Sen. Molly Baumgardner, R-Louisburg, who introduced the bipartisan bill on the floor this past year, said legislators worked longer with the bill to improve it. While the bill cannot give individuals back the days and years they lost, it does give them compensation for the time in prison, education, health care, financial literacy training, assistance for housing, and social services.
“We as a state of Kansas owe this to them,” she said. Also important is the expungement of records, she said.
“I am proud to be here, I am sorry that we can never replace those hours, days and years that they lost,” Sen. Baumgardner said. “The judiciary process needs to look at themselves in the mirror.”
She said law enforcement, if they have perjured or been part of the wrongful conviction, it’s time for district and county attorneys to take action to address those who have wronged individuals. Her hope is that in the future, Kansas never has another individual that needs to take advantage of this bill, she said.
Michelle Feldman, with the Innocence Project, said Kansas is the 33rd state to pass a wrongful conviction compensation bill.
“They did it right,” she said. “This bill is totally the best of everything that other states have done.”
She said she hopes other states update their laws to match this bill.
“This is going to provide the financial assistance they need to restore what was taken from them,” she said.
State Sen. Pat Pettey, D-6th Dist., who served on the Judiciary Committee, attended the bill signing.
“I’m glad the governor made the wise decision to come to Wyandotte County to sign this bill,” Sen. Pettey said. “It really is a bipartisan bill that recognizes those wrongfully incarcerated, and helps them get back to their lives.”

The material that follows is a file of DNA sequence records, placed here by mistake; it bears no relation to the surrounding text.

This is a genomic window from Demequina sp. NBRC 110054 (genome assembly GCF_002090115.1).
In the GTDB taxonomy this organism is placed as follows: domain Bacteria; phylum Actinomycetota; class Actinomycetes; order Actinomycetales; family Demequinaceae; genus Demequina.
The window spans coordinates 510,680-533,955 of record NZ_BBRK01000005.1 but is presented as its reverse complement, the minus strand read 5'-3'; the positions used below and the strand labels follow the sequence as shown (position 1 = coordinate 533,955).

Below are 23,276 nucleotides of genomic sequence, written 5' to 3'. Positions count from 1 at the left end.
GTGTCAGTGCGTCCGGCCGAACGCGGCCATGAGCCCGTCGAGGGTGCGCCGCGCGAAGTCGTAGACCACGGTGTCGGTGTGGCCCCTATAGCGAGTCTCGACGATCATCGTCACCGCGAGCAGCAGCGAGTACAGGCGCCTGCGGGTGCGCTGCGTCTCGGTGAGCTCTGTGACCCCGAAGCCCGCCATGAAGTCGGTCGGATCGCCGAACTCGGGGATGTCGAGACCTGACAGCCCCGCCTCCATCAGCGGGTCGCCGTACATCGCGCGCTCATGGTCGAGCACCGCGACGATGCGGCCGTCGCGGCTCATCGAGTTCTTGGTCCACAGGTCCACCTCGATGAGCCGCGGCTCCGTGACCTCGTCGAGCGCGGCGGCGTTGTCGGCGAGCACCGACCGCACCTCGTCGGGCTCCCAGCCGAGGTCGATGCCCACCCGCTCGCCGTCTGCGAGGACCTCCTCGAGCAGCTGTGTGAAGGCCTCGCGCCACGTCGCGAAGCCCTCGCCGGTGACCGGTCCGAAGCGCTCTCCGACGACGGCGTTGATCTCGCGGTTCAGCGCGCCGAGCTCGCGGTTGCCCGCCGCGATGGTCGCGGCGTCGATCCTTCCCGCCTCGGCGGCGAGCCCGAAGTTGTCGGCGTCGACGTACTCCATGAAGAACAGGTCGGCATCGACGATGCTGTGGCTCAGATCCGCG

The two individuals present at the bill signing who were wrongfully incarcerated had almost 40 years between them that were spent in prison, she remarked.
Sen. Haley and Sykes also favor a provision that was not included in the bill, that would have required anyone who knowingly caused innocent people to be wrongfully incarcerated to be financially liable. That provision was not included in the final bill.
Sen. Pettey said a lot of legislative work went into the financial compensation, education and social services that were needed. The bill was narrowly focused so that it could pass, according to Sen. Pettey, and another bill on personal financial responsibility might be offered in the future.
Alvin Sykes, a human rights activist, said this is a “tremendous achievement.”
“Ten years ago, it was pretty lonely when we started on this journey, but I knew this day would come,” Sykes said.
Now, he said he will turn his attention to trying to help find whoever committed the crimes that McIntyre was exonerated of, he said.
Alice Craig, an attorney working through the Paul E. Wilson Project for Innocence at KU, said she hoped the new law would be a model for other states. She noted that one person recently exonerated in Missouri would not be compensated under the law there, because the Missouri law was for exonerations involving DNA.
She also said the three persons exonerated in Kansas have been advocating for others in a similar situation, trying to assist them.
Unified Government Commissioner Harold Johnson also attended the bill signing.
“This is far too long in coming, and we’re glad the day has come,” he said. Everyone deserves another chance, he said. He added there is a need to continue to work with those who have been wrongfully incarcerated to help them re-enter society. There also is a need to work with the district attorney’s office to make sure those who were wrongfully incarcerated are set free, and to make sure in the future the innocent never have to serve a day of jail time at all.
To reach Mary Rupert, editor, email email@example.com.